En EspaŅol

Q. Who is Mr. Smarty Plants?

A: There are those who suspect Wildflower Center volunteers are the culpable and capable culprits. Yet, others think staff members play some, albeit small, role. You can torture us with your plant questions, but we will never reveal the Green Guru's secret identity.

Help us grow by giving to the Plant Database Fund or by becoming a member

Did you know you can access the Native Plant Information Network with your web-enabled smartphone?

Share

Ask Mr. Smarty Plants

Ask Mr. Smarty Plants is a free service provided by the staff and volunteers at the Lady Bird Johnson Wildflower Center.

Search Smarty Plants
    
 
See a list of all Smarty Plants questions
Can't find the answer in our existing FAQs, submit a question to Mr. Smarty Plants.
Need help with plant identification, visit the plant identification page.
 
rate this answer
Not Yet Rated

Thursday - April 05, 2012

From: Fort Worth, TX
Region: Southwest
Topic: Pests, Cacti and Succulents
Title: Insects on yucca from Ft. Worth TX
Answered by: Barbara Medford

QUESTION:

I have a plant labeled Yucca Soft Leaf recurvifolia that I planted about 5 years ago,& was beautiful until last summer when it became infested with thousands of fast, tiny, dark insects. I sprayed with Whitney Farms Outdoor Insect Killer (pyrethins, mostly) and that seemed to kill most, but the plant is reinfested, and the leaves are either dead or pale, light green, & spotty. Can it be saved?

ANSWER:

Yucca recurvifolia does not appear in our Native Plant Database, but this article on the plant from the Master Gardeners of the University of Arizona Pima County Cooperative Extension can give you some information on it. It appears that the reason Yucca recurvifolia does not appear in our database is because it is a synonym for Yucca gloriosa (Moundlily yucca), according to the USDA Plant Profile. Both are native to North America and the southeastern states. Of course, Fort Worth is hardly in a southeastern state, but we can probably address your question by searching on pests and diseases of yuccas.

We should first mention that we are neither plant pathologists nor entomologists. Without that kind of training and without being able to see the plant, about all we can do is give you some references with pictures to help you. We also want to mention that most insects and diseases do not strike healthy plants, but plants that are weakened by improper care, watering or fertilizing.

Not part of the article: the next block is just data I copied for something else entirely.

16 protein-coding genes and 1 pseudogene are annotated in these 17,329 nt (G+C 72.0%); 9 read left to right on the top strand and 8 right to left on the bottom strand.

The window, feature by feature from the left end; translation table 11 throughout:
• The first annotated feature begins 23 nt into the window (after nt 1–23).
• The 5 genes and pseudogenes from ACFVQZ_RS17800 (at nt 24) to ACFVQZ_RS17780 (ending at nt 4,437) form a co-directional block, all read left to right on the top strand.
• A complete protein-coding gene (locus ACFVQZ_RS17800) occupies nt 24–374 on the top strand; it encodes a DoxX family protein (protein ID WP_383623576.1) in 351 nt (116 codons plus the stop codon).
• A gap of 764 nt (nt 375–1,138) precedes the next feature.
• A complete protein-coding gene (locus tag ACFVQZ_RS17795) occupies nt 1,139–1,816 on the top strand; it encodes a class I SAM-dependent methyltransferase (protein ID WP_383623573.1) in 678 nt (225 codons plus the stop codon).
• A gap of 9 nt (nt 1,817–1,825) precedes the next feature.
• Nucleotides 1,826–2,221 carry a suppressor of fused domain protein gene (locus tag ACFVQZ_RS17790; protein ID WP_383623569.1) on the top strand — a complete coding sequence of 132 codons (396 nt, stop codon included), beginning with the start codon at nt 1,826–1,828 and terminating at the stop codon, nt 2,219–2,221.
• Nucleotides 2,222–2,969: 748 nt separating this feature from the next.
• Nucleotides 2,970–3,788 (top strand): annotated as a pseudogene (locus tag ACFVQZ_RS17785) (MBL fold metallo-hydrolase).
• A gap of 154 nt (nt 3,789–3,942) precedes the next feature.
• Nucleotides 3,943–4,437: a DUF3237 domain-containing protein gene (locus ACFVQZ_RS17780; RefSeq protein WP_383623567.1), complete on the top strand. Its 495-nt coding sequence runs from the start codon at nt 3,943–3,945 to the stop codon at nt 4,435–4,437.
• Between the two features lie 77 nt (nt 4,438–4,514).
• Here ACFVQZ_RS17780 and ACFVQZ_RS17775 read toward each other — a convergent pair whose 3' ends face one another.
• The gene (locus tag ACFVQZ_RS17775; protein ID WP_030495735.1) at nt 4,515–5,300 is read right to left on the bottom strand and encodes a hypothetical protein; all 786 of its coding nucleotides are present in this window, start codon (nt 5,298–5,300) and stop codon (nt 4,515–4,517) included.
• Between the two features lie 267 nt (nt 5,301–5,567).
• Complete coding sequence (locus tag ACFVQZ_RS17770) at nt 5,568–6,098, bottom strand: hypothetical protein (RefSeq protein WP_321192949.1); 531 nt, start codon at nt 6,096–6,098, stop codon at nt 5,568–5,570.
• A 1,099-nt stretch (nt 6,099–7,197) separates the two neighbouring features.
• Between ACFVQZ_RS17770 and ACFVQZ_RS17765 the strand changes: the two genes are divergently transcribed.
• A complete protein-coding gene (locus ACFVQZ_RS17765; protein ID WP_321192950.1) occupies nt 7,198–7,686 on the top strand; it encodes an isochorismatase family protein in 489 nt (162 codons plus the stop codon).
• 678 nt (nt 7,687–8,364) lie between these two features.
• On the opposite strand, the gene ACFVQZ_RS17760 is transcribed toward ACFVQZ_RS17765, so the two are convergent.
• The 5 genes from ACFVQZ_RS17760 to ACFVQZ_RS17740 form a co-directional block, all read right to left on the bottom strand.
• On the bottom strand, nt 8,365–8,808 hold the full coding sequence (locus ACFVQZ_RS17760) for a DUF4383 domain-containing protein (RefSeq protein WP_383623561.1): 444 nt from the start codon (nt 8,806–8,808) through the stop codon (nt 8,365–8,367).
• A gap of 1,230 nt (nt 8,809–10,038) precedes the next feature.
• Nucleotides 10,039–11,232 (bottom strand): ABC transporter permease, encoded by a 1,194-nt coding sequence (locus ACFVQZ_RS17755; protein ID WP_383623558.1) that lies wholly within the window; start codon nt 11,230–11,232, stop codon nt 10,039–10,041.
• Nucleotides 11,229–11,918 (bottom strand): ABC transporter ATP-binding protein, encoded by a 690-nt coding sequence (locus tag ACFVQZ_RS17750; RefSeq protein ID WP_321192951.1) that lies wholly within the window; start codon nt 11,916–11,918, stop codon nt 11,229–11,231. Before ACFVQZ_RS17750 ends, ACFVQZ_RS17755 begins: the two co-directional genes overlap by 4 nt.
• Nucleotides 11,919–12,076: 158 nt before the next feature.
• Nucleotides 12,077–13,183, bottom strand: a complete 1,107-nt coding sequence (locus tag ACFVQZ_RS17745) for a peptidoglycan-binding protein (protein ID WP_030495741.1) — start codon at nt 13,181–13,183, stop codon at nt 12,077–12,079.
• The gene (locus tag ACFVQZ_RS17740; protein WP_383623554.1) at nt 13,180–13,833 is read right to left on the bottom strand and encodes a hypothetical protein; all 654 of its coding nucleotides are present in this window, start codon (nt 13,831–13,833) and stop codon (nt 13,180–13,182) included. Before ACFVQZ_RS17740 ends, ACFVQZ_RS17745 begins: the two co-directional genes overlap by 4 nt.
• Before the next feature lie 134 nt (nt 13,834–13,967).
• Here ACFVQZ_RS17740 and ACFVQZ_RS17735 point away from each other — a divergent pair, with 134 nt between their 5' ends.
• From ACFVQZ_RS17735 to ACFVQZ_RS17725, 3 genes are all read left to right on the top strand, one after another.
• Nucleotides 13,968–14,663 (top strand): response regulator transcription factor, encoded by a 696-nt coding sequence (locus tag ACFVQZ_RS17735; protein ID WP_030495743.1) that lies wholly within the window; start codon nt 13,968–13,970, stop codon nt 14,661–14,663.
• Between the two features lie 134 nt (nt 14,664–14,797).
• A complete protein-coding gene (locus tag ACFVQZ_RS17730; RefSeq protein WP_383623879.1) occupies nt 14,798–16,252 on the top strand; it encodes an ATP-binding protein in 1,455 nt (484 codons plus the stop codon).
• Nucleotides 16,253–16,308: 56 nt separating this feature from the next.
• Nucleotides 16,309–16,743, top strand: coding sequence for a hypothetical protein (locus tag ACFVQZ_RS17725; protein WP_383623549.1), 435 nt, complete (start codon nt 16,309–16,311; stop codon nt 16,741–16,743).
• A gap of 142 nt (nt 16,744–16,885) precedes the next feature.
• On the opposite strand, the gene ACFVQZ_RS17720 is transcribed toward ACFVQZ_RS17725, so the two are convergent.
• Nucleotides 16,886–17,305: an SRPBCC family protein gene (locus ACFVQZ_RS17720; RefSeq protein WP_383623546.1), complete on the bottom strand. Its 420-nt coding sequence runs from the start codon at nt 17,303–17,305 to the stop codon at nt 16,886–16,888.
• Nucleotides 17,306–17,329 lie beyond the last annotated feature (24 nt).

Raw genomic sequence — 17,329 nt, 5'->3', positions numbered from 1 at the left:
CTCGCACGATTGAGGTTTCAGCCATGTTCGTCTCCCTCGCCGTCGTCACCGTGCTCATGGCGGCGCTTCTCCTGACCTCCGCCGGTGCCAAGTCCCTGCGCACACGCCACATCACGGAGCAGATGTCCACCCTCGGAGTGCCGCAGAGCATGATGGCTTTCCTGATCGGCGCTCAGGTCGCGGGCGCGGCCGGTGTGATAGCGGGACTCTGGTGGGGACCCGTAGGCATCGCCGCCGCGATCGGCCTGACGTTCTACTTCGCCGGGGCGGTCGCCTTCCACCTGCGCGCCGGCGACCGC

The Horticultular Site Diseases of Sansevieria and Yuccas:

Arizona Cooperative Extension Problems and Pests of Agave, Aloe, Cactus and Yuccas

The more we read about the problems you are having with your plant, the more we are convinced that the little black bugs are not causing the problem, but that the problems with the yucca are attracting the bugs; that is to say, fungus gnats. Yuccas are desert plants, they need to be planted in a well draining soil, perhaps half of it  made up of decomposed granite. From the article from the Arizona Cooperative Extension Program, scroll down to Page 4 and read the articles under "Poorly-drained soils" and "Irrigation." At the bottom of the same page, read "Fungal diseases." On Page 5, you will find pictures of fungal lesions.

Your final question involved asking if your plant could be saved. Frankly, this is a decision only you can make. It sounds like you need to begin at Square One preparing a planting hole in full sun, amending your (probably) clay soil with a well draining cactus soil and decomposed granite, NOT sand. The gnats are not going to leave until the diseased material is gone, so removing the plant and disposing of it should discourage the gnats. Yuccas are survivors, and it could be that in your excavations, you will find some healthy root to plant a new yucca. From GardenGuides.com, here are instructions on How to Plant a Yucca Root. Just remember, good drainage, plenty of sun, no overhead watering (like a sprinkler system), no fertilizer, and minimal watering.

Pictures of Yucca recurvifolia

 

More Cacti and Succulents Questions

Monocarpic plants for Indiana
October 06, 2005 - We were in Hawaii this summer and became acquainted with the Silversword. This plant (according to what we were told) blooms only once in it's lifetime (of 50-70 years). Are you aware of any other pl...
view the full question and answer

Spanish Dagger plant interfering with walkway in Ingram TX
April 09, 2010 - I have a Spanish Dagger that is now 8 feet tall and about to fall over in a walkway. Due to the danger of these very sharp tips I need to either cut down the plant or try to root in and replant. If ...
view the full question and answer

Worms found in Agave used in tequila
February 06, 2008 - Hi, I am a writer and have been trying to find some referenced information regarding the moth larvae/'worms' associated with Agave and some mezcal beverages - specifically, Hypopta agavis, Aegiale ...
view the full question and answer

Trimming damaged leaves on agaves
February 05, 2009 - Some of the leaves on my agaves are damaged. Can I cut them off? If yes, how can I prevent the wound from becoming infected? Thanks.
view the full question and answer

Life span of the century plant (Agave spp.)
June 17, 2009 - I have a beautiful century plant that is blooming. what will happen once the bloom is done? What is the life span of the plant?
view the full question and answer

Smarty Plants's Facebook profile Support the Wildflower Center by Donating Online or Becoming a Member today.

Mr. Smarty Plants wants you to be his Facebook friend. Click the Facebook icon to add yourself to Mr. Smarty Plants list of friends.
E-NEWSLETTER | BECOME A MEMBER | DONATE NOW | MEDIA | SITEMAP | STAFF
© 2015 Lady Bird Johnson Wildflower Center